So it is with the curious case of Adil Rashid’s recall to the Test team for the first match against India next week. It is perhaps a slightly surprising decision, but it’s not the first slightly surprising decision, and Ed Smith has probably raised more than a few eyebrows with his inclination to think beyond the narrow parameters employed by England selectors over the last couple of years. Certainly, if some of those currently screaming are to believed, he seems to have discarded the “good bloke” (in the opinion of the ECB hierarchy) qualification in England selection that has caused no end of rancour since 2014 and seemed to defy the natural conditions of every workplace in the land. To that end, it has to be said that Smith hasn’t made a bad start. Whether individual selections are agreed with or not is entirely beside the point, his refusal to follow the path of least resistance thus far is actually rather refreshing. Given the criticism Smith has had for his past troubles with other people’s work (and rightly so – the attempted ignoring of that issue is precisely why it keeps cropping up), it isn’t always easy to give credit where it might be due and, in this case as with any selection, no one knows whether it is inspired or destined to fail. But the point is that he has shown himself prepared to take that risk. And you know what? Well done Ed Smith.

Picking a nice safe England side is easy – we can all do it, who the hell needs selectors if that’s the intention? And if the results aren’t good, well, dump a couple and bring in the latest flavour of the month on the county circuit and see if he sinks or swims. Not the selectors fault if the team isn’t good enough, they’ve all had a crack at it. See? It’s easy.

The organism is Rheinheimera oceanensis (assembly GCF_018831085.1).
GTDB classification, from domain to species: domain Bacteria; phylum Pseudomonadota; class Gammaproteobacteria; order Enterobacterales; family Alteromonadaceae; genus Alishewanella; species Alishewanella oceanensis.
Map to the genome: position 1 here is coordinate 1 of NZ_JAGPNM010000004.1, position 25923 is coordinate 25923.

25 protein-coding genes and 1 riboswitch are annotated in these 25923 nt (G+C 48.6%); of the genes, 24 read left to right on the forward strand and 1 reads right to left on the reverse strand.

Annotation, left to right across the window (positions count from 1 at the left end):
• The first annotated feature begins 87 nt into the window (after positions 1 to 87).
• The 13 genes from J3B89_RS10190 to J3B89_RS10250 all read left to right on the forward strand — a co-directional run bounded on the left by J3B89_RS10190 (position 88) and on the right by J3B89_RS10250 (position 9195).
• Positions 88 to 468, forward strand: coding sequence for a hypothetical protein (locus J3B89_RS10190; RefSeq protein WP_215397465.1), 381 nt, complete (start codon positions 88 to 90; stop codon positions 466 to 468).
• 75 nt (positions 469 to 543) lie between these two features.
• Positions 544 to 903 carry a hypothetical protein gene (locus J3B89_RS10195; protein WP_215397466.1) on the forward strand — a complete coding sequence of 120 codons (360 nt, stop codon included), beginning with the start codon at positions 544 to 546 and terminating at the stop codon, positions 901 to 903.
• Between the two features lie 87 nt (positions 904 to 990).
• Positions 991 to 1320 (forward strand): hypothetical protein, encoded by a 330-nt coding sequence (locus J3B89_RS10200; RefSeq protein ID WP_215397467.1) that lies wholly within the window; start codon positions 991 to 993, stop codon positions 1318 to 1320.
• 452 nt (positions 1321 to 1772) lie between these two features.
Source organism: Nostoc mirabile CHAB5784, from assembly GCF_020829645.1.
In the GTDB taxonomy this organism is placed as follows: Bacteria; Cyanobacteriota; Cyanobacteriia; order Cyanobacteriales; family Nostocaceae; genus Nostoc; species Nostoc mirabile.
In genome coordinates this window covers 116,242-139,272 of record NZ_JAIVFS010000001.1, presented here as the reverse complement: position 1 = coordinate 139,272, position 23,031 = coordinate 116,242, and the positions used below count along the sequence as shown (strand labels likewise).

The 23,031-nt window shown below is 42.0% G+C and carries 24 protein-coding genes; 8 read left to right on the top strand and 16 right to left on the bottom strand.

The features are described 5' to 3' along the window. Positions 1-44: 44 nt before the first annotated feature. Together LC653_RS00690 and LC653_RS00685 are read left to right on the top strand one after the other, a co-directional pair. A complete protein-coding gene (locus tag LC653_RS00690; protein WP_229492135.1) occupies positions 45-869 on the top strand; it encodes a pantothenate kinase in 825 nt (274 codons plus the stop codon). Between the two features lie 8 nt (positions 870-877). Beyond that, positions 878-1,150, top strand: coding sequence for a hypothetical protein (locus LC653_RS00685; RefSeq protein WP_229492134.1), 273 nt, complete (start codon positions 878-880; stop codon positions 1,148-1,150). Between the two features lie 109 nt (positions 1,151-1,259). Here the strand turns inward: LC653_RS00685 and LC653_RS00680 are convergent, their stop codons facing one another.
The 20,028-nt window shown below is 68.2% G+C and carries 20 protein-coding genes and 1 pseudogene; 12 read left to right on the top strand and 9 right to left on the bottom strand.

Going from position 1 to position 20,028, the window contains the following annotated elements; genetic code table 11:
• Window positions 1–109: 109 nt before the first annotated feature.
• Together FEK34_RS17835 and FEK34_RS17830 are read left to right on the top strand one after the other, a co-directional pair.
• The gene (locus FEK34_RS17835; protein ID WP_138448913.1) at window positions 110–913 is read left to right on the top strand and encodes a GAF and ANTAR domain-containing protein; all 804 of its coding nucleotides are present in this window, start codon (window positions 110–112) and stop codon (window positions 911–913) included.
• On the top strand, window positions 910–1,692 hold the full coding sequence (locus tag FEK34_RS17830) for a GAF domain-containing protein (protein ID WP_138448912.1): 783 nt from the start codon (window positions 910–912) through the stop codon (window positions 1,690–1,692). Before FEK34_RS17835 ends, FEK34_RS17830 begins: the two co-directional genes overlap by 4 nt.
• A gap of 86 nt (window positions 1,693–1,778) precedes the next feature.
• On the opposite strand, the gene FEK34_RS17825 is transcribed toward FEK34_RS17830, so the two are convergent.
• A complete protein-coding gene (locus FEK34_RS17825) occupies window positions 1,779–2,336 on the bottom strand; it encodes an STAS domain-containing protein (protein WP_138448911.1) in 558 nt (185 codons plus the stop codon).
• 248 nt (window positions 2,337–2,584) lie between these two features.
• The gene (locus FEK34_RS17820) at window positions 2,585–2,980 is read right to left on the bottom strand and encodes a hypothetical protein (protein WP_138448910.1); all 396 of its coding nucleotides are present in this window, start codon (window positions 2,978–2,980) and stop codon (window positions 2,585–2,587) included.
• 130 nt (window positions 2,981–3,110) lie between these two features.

That’s why the selection of first Jos Buttler and now Adil Rashid is in itself something to be praised. Not necessarily in terms of the players themselves, for that is an arguable point, but because it implies a willingness to do more than be confined by the exceptionally messy structure of the English professional game. And herein lies the rub. For the protestations about the supposed “integrity” of the County Championship are laughable when they come from those who have agreed to, and indeed supported, every diminution in importance of what is supposed to be the proving ground for the Test team. Over the last few years red ball cricket has been pushed ever more to the margins, to the point where the bulk of it is played in April, May and September, a situation only likely to deteriorate further once the heart of the summer is given over to whatever format the Hundred ends up with, alongside the T20 Blast that also too must be given priority.

With that being the case, the role of the selectors has become either extremely easy or extremely difficult, depending on which route they go down. If they choose to only select those players who commit to the County Championship, then they lose those who disappear to the IPL (as was the case with Buttler) because that’s when most of the county matches are played until September. Complaining about players doing that is senseless. Cricketers will go where their opportunities are, and this is particularly the case for those who aren’t central to the Test team for whatever reason. If it’s a Ben Stokes, his position is sufficiently secure that it doesn’t matter – he’s in, subject to Her Majesty’s Courts And Tribunals Service – but if it’s a Jos Buttler, by no means safe in Test selection terms, it is an opportunity to maximise the income from a short career given no security in a full central contract. What on earth do people expect? A player to plod along for a relative pittance in the county game in the vague hope of a call up? Perhaps that’s exactly what they expect, yet it is always the case that the expectations of prominent sportsmen and women among the wider public jar utterly with the way they live their own lives. Offer someone a job paying twice the money, and their own loyalty vanishes in a puff of air, with few suggesting they ought to have paid more attention to the social dimension or their responsibility to a wider group.